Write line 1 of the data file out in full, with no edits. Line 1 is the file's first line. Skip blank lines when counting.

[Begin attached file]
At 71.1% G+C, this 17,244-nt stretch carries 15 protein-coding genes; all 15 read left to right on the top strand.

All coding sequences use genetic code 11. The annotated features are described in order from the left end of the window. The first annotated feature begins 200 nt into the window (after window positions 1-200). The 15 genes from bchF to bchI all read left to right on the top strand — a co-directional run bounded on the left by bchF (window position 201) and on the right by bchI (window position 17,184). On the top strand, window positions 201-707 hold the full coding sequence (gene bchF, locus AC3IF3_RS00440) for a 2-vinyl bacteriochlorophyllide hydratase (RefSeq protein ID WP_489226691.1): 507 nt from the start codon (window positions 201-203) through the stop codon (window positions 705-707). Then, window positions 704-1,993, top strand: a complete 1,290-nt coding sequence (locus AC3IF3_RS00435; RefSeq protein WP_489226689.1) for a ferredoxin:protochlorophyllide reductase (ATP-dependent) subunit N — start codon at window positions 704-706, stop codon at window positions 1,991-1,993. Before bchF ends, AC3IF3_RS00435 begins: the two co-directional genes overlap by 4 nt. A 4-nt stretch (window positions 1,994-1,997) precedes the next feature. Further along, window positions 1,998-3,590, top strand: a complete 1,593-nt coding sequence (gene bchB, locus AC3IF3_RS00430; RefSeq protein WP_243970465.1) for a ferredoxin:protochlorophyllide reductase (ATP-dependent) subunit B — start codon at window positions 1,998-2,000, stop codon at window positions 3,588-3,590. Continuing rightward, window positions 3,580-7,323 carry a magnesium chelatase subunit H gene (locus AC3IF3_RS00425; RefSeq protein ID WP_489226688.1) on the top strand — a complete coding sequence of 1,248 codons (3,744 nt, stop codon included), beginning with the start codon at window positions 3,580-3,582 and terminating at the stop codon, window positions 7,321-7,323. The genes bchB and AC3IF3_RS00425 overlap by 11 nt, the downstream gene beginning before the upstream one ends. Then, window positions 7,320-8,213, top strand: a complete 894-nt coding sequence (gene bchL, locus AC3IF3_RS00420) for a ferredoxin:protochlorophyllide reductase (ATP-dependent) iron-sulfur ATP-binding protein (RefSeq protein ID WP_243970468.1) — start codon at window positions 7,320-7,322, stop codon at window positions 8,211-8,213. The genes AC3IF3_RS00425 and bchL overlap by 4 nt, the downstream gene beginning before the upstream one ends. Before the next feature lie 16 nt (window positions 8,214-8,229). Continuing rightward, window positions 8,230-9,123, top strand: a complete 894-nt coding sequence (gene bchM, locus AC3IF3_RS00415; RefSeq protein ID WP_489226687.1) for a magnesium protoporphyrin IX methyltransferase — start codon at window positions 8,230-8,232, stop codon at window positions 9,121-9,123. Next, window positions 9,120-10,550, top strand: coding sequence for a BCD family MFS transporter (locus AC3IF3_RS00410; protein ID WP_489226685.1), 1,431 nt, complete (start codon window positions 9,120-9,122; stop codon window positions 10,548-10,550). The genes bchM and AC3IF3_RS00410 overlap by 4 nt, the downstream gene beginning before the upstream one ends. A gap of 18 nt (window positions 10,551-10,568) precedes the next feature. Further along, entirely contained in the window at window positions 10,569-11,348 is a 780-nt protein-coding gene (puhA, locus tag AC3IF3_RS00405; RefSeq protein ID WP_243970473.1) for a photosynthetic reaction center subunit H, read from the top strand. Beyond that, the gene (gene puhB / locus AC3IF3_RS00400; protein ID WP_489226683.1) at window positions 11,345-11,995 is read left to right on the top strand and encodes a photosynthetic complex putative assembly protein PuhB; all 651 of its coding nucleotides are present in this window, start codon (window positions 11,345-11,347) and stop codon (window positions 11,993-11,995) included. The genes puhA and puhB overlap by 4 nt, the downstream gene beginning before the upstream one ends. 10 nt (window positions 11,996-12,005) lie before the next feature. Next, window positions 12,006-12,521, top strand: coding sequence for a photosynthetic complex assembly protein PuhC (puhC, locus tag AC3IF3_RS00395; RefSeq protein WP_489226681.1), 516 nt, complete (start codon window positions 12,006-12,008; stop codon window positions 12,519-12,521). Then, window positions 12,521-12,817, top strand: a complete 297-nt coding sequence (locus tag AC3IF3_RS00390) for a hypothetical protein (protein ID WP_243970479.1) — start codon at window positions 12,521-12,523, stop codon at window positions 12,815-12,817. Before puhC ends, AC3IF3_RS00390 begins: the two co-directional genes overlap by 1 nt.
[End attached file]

At 71.1% G+C, this 17,244-nt stretch carries 15 protein-coding genes; all 15 read left to right on the top strand.